It has long been suspected that foliage gleaning bats use the mating calls of their prey to locate them for food, and this has recently been confirmed in the New World tropics. Perhaps the most dramatic example is the Frog-eating bat (Trachops cirrhosus), a carnivorous foliage gleaner that uses the mating calls of small frogs to locate them9. The Round-eared bat (Tonatia silvicola) has also been shown to use mating calls of katydids as feeding cues. Round-eared bats and Frog-eating bats are very closely related and share habitat in the lowland forests of Panama. Studies of these two species demonstrated the importance of mating calls in locating prey and also showed that different species of foliage gleaners can avoid competition for limited food resources by responding to the calls of different prey species 10. Not surprisingly, as an anti-predator defense, frogs that occur in the same areas as Frog-eating bats were discovered to produce calls that made it difficult for the bats to locate the source. Would this adaptation prove to be true also of katydids?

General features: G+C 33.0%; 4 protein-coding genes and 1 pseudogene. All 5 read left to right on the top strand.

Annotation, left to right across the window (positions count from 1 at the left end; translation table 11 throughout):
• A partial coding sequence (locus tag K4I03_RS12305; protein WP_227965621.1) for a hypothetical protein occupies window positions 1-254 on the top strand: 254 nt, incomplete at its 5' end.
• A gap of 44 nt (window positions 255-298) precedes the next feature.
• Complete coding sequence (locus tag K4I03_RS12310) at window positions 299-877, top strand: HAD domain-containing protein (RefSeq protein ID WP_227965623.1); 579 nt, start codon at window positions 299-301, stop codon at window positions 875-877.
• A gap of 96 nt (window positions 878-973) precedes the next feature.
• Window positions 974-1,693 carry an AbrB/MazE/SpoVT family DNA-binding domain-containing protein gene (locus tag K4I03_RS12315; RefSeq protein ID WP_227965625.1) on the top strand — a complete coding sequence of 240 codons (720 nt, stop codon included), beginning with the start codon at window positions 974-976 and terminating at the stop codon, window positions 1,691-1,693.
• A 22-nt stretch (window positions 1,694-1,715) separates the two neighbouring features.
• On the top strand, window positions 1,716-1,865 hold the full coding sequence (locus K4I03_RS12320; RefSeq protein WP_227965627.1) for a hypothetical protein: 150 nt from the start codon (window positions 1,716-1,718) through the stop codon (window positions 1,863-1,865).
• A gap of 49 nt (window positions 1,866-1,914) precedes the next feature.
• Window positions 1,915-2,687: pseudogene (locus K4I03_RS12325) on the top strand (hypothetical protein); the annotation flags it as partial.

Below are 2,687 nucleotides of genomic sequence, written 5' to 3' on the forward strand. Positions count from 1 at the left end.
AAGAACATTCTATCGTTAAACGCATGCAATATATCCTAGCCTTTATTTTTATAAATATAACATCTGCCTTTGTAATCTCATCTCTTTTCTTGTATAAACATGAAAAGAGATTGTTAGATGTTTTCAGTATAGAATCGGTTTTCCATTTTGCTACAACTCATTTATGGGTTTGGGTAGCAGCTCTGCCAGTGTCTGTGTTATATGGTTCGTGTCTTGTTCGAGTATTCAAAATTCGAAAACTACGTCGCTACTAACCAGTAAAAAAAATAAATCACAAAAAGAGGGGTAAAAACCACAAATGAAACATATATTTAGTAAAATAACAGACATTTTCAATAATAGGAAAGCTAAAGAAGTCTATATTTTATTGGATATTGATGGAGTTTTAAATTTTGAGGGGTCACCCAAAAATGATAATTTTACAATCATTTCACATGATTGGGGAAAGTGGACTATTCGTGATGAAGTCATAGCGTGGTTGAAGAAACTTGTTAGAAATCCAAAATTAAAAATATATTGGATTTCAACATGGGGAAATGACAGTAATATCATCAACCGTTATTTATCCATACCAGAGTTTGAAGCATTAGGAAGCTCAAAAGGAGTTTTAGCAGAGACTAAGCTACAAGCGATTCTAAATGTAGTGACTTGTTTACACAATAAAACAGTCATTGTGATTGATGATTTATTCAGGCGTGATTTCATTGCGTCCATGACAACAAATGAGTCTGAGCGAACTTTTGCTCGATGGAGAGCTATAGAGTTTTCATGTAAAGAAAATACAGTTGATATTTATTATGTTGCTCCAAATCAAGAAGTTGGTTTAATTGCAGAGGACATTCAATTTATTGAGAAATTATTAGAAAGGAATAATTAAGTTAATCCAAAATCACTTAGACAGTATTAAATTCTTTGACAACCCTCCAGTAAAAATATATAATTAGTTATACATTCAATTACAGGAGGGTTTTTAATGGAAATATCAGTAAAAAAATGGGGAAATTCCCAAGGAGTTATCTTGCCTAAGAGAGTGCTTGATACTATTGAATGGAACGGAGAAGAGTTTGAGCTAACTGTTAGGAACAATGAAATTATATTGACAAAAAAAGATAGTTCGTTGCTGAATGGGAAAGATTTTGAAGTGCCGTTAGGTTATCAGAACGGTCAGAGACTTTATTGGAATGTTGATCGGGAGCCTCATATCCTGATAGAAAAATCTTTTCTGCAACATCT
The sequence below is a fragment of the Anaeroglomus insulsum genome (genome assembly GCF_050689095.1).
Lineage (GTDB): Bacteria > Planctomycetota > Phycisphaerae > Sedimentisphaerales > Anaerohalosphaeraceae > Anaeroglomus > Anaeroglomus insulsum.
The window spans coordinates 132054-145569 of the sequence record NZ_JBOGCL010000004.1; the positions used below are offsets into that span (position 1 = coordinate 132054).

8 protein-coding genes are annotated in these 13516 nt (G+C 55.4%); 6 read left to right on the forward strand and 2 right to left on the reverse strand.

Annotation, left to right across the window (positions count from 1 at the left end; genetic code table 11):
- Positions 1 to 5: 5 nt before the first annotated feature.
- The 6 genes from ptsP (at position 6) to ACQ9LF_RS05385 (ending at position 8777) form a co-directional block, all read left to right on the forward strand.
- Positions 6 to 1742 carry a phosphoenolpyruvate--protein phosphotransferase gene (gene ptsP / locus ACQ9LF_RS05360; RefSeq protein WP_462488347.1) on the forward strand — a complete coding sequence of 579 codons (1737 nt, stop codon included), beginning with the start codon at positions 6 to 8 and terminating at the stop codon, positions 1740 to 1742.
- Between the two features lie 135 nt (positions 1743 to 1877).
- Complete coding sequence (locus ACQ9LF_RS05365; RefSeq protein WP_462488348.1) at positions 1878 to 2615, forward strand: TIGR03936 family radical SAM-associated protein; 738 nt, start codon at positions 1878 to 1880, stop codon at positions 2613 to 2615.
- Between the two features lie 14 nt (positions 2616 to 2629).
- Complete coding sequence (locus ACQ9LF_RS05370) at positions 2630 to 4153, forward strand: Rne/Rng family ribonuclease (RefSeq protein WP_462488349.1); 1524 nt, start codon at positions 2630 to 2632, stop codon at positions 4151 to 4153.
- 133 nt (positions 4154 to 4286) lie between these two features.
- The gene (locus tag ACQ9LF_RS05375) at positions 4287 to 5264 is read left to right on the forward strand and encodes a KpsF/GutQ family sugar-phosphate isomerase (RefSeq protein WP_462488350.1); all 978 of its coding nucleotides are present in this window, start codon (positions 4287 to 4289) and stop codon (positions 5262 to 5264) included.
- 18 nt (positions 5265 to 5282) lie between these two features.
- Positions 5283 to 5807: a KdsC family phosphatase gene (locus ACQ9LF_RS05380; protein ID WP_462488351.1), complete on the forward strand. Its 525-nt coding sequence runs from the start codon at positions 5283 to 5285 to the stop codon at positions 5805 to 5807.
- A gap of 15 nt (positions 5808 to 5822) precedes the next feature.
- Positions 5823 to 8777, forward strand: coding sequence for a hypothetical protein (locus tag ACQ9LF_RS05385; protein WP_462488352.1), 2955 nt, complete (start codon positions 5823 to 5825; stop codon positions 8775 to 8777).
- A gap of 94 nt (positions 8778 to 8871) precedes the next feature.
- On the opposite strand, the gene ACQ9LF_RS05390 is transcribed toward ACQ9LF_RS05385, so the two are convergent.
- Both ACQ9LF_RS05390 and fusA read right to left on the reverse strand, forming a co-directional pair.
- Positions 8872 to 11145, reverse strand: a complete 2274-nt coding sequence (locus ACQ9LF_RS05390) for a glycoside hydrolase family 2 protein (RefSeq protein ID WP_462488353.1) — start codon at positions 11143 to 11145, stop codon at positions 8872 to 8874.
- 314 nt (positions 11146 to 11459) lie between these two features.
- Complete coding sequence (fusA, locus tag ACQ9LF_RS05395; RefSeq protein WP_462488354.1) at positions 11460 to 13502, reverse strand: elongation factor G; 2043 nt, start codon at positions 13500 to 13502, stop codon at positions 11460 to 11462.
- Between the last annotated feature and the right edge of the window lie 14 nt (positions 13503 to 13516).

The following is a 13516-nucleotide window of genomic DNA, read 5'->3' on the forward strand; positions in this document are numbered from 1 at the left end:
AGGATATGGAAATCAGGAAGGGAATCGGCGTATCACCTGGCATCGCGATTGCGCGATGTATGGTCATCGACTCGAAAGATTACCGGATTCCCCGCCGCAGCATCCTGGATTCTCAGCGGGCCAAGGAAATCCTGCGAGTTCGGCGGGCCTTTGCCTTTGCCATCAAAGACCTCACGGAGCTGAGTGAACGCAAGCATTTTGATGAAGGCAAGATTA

The study begins
With these discoveries as background, I initiated a two-year study at the Smithsonian Tropical Research Institute, on Barro Colorado Island in Panama to examine the interactions between insect-eating foliage gleaning bats and the katydids on which they feed 11. The Institute's facilities include large screened flight cages— ideal structures in which to study the behavior of bats and their prey. In addition, the tropical moist forest of Barro Colorado Island supports a diverse katydid fauna of over 70 species and is home to at least 12 species of foliage gleaning bats. The bats all belong to the family, Phyllostomidae, a large group known as New World spear-nosed or American leaf-nosed bats. The family includes about 140 species, many of which feed on fruit, pollen, or nectar12. The gleaners are in their own sub-family, the Phyllostominae, and are characterized by very long ears and a diverse diet. About half of them are strictly insectivorous, while the rest also include small vertebrates or fruit in their diets.